The increase will take effect for the 2022 tax year contingent on the Tax Department certifying annual revenue growth, adjusted for the impact tax policy changes, of at least 5% for the 6-month period of July 2022 through December 2022; if the 5% growth rate is not met, the standard deduction for taxable year 2022 will be $7,500 for single individuals and $15,000 for married persons.

The increase will take effect for the 2023 tax year contingent on the Tax Department certifying annual revenue growth, adjusted for the impact tax policy changes, of at least 5% for the 12-month period of July 2022 through June 2023; if the 5% growth rate is not met, the standard deduction for taxable year 2023 will be $7,500 for single individuals and $15,000 for married persons.

Subtraction for military retirement income.

The bill enacts a subtraction for certain military benefits received by an individual age 55 or older for specified periods in the following amounts: for taxable years beginning on and after January 1, 2022, but before January 1, 2023, up to $10,000 of military benefits; for taxable years beginning on and after January 1, 2023, but before January 1, 2024, up to $20,000 of military benefits; for taxable years beginning on and after January 1, 2024, but before January 1, 2025, up to $30,000 of military benefits; and for taxable years beginning on and after January 1, 2025, up to $40,000 of military benefits.

“Military benefits” means any military retirement income received for service in the Armed Forces of the United States, qualified military benefits received pursuant to IRC § 134, benefits paid to the surviving spouse of a veteran of the U.S. Armed Forces under the Survivor Benefit Plan program established by the U.S. Department of Defense, and military benefits paid to the surviving spouse of a veteran of the U.S. Armed Forces.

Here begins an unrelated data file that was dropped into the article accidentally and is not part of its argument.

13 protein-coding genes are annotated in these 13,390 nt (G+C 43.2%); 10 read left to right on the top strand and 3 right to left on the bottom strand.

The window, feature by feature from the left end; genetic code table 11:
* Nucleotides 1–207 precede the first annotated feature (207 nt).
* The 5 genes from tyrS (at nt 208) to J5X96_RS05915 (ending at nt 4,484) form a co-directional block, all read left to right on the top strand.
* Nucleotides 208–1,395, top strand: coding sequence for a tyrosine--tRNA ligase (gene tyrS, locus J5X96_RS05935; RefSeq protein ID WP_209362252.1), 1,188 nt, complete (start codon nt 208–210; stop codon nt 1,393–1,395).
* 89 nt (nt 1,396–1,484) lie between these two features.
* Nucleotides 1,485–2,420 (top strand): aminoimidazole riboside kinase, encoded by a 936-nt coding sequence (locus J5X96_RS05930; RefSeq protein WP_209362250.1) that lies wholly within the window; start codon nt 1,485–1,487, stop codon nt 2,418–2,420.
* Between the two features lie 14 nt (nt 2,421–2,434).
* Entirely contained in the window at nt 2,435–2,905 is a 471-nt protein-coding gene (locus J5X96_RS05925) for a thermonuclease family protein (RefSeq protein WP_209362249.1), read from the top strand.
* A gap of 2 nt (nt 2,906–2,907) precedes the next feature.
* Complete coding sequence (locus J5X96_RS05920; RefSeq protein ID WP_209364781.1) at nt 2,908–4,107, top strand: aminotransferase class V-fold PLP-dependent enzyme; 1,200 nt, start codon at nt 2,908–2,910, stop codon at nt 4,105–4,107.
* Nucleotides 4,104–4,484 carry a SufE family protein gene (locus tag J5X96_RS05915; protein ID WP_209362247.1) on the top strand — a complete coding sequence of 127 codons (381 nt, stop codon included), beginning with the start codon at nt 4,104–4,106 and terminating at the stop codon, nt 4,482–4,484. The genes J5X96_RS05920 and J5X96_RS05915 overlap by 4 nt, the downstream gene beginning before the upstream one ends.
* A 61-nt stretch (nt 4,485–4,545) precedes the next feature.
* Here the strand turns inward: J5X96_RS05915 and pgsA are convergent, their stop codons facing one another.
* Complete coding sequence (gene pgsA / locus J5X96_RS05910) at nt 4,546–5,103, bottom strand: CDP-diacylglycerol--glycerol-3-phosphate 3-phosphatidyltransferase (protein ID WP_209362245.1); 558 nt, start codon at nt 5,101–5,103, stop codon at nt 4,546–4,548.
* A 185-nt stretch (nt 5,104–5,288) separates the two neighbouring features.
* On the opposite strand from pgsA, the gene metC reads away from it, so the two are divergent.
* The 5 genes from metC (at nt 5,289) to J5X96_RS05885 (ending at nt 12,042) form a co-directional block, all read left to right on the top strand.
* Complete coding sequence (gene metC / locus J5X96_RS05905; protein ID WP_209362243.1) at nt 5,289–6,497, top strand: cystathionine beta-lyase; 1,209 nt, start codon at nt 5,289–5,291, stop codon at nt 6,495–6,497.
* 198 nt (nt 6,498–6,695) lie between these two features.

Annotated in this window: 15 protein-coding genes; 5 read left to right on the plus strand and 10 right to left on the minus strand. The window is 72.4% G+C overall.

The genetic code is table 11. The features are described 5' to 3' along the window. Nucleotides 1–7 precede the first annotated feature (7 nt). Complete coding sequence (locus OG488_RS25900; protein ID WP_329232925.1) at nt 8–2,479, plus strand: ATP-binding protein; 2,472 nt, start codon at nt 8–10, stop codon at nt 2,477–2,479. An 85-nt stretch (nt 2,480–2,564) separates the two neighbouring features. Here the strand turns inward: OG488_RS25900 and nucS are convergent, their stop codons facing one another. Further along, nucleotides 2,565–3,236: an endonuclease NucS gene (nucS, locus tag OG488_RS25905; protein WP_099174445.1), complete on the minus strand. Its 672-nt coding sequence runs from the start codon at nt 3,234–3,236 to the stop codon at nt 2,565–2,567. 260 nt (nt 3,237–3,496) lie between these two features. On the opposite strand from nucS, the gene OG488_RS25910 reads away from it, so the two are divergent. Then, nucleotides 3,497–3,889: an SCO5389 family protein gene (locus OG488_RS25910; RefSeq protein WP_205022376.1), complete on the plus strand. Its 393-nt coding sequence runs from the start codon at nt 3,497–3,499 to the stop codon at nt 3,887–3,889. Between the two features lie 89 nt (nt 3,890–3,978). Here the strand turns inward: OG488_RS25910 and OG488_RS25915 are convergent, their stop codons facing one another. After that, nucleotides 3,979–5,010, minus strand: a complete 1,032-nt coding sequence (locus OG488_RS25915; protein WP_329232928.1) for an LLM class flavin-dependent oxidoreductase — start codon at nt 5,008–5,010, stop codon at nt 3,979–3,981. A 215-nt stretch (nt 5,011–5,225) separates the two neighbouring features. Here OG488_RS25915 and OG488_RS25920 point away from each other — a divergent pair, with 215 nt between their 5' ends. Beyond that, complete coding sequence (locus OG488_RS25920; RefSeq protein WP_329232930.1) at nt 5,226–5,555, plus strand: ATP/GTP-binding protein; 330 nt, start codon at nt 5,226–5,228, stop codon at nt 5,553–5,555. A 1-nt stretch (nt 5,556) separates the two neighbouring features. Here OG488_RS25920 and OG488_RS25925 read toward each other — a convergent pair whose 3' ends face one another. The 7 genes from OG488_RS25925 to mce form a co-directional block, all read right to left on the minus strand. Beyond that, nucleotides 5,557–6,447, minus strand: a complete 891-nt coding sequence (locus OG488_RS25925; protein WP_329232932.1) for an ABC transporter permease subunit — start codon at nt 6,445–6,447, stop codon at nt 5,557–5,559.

No subtraction will be allowed if a credit, exemption, subtraction, or deduction is claimed for the same income pursuant to any other provision of Virginia or federal law.

Low income tax credits.

Applicable to taxable years beginning on and after January 1, 2022, the bill provides that the low income tax credit under Va. Code Ann. § 58.1-339.8(B)(1) and the earned income tax credit under Va. Code Ann. § 58.1-339.8(B)(2) are nonrefundable credits, and enacts a refundable earned income tax credit under Va. Code Ann. § 58.1-339.8(B)(3) that can be claimed in lieu of those credits by any individual or married persons eligible for a tax credit pursuant to IRC § 32  in an amount equal to 15% of the credit claimed by the individual or married persons for federal individual income taxes pursuant to IRC § 32  for the taxable year, for tax years beginning on and after January 1, 2022, but before January 1, 2026.

Housing opportunity tax credit.